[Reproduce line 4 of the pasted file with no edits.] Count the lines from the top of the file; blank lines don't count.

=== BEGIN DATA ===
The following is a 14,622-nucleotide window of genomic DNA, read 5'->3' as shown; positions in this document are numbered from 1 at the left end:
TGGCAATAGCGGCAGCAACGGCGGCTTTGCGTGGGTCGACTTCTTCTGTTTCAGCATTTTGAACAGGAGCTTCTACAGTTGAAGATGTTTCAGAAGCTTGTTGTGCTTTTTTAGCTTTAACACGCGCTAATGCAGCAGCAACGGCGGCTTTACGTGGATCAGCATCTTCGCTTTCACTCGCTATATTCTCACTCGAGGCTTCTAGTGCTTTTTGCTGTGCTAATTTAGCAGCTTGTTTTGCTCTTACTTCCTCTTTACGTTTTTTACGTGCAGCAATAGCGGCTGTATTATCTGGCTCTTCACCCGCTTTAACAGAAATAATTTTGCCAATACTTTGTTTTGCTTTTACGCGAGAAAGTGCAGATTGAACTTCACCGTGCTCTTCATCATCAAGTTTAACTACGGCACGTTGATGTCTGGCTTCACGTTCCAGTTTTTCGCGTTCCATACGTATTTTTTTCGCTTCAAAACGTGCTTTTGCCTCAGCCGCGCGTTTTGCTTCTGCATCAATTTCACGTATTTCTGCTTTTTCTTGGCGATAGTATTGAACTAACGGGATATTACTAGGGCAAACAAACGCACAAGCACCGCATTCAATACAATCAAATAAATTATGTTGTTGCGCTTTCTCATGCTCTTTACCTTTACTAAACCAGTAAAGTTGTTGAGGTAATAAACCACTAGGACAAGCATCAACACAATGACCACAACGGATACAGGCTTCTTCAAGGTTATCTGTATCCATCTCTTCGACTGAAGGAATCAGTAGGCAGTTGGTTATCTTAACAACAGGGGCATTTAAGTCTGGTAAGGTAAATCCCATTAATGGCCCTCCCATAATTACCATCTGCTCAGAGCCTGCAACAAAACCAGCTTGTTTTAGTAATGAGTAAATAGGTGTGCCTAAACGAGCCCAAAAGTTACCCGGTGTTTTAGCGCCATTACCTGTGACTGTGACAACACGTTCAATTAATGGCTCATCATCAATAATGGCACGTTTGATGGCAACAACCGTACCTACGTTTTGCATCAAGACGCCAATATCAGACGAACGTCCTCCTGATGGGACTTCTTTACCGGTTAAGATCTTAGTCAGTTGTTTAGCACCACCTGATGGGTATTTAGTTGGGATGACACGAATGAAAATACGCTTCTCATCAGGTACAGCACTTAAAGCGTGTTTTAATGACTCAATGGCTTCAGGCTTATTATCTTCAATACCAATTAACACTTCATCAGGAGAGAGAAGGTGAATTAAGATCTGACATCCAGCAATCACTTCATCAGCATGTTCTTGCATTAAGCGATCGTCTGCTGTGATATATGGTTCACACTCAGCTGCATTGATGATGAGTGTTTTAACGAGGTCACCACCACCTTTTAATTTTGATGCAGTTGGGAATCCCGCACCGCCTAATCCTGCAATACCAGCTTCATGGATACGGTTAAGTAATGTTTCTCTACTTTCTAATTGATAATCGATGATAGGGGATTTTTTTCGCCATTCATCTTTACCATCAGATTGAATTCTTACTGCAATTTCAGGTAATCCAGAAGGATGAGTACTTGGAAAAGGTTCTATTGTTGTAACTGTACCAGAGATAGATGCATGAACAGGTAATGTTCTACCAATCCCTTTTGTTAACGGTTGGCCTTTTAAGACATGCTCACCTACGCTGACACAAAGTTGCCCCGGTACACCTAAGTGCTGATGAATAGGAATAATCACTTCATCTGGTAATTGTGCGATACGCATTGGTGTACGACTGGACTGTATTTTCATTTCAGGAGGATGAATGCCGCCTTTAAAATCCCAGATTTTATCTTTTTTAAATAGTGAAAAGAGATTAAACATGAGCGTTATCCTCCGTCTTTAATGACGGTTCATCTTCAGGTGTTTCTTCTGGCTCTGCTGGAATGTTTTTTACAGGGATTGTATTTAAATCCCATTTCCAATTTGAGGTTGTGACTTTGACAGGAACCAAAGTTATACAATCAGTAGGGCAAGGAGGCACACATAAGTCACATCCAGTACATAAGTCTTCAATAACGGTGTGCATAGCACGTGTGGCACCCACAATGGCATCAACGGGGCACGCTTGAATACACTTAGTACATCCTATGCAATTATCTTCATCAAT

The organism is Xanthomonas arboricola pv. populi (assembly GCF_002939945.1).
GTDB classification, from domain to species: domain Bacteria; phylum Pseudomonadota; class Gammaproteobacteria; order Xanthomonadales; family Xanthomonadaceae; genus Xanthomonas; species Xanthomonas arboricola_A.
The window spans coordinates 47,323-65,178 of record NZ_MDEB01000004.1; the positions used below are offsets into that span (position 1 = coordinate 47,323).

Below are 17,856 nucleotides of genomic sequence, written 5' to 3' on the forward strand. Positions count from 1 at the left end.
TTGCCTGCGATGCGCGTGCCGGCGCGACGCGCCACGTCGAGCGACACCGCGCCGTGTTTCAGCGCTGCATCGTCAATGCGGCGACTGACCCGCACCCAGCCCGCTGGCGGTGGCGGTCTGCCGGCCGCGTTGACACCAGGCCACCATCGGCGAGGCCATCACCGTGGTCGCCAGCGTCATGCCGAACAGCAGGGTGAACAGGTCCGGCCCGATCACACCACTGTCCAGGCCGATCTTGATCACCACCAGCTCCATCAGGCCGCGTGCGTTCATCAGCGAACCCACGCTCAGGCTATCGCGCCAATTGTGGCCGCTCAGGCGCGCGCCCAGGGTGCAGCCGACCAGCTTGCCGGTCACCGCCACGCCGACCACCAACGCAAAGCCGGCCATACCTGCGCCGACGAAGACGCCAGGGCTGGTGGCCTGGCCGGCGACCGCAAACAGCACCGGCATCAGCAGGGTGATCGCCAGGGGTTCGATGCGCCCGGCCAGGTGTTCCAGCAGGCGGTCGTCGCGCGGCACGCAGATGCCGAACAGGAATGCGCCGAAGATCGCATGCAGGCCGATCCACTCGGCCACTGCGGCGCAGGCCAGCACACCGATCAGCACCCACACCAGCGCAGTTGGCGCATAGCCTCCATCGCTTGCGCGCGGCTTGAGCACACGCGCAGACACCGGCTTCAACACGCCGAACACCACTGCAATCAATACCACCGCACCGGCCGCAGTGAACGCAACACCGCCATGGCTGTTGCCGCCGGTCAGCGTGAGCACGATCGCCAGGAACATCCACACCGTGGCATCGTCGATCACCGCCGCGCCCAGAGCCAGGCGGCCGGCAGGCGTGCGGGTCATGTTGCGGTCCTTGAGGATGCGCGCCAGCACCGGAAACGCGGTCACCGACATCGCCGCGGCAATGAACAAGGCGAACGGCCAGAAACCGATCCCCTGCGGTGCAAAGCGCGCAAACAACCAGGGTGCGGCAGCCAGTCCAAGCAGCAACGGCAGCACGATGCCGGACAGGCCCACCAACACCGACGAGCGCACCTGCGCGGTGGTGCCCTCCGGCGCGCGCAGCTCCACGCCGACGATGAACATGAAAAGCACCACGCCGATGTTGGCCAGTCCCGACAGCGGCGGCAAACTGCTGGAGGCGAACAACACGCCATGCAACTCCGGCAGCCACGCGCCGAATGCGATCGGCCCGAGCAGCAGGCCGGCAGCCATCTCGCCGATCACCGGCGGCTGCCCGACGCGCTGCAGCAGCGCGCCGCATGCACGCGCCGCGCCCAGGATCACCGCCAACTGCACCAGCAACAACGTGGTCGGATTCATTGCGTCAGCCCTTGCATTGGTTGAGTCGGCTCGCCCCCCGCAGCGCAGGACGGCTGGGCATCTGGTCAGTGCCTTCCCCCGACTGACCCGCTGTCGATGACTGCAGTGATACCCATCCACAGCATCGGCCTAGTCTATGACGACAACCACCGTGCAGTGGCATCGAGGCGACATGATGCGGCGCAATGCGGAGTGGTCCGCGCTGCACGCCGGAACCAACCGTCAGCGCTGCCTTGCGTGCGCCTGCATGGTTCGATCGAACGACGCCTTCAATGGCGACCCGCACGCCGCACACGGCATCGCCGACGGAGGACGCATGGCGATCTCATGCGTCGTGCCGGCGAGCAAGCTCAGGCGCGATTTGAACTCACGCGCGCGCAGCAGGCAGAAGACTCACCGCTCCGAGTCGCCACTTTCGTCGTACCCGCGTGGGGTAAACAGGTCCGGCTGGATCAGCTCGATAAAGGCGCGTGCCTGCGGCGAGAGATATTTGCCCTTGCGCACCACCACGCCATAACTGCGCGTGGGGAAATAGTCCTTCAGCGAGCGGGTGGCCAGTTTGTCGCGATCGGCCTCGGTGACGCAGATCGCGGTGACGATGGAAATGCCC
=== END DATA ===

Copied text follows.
GTDB classification, from domain to species: domain Bacteria; phylum Pseudomonadota; class Gammaproteobacteria; order Xanthomonadales; family Xanthomonadaceae; genus Xanthomonas; species Xanthomonas arboricola_A.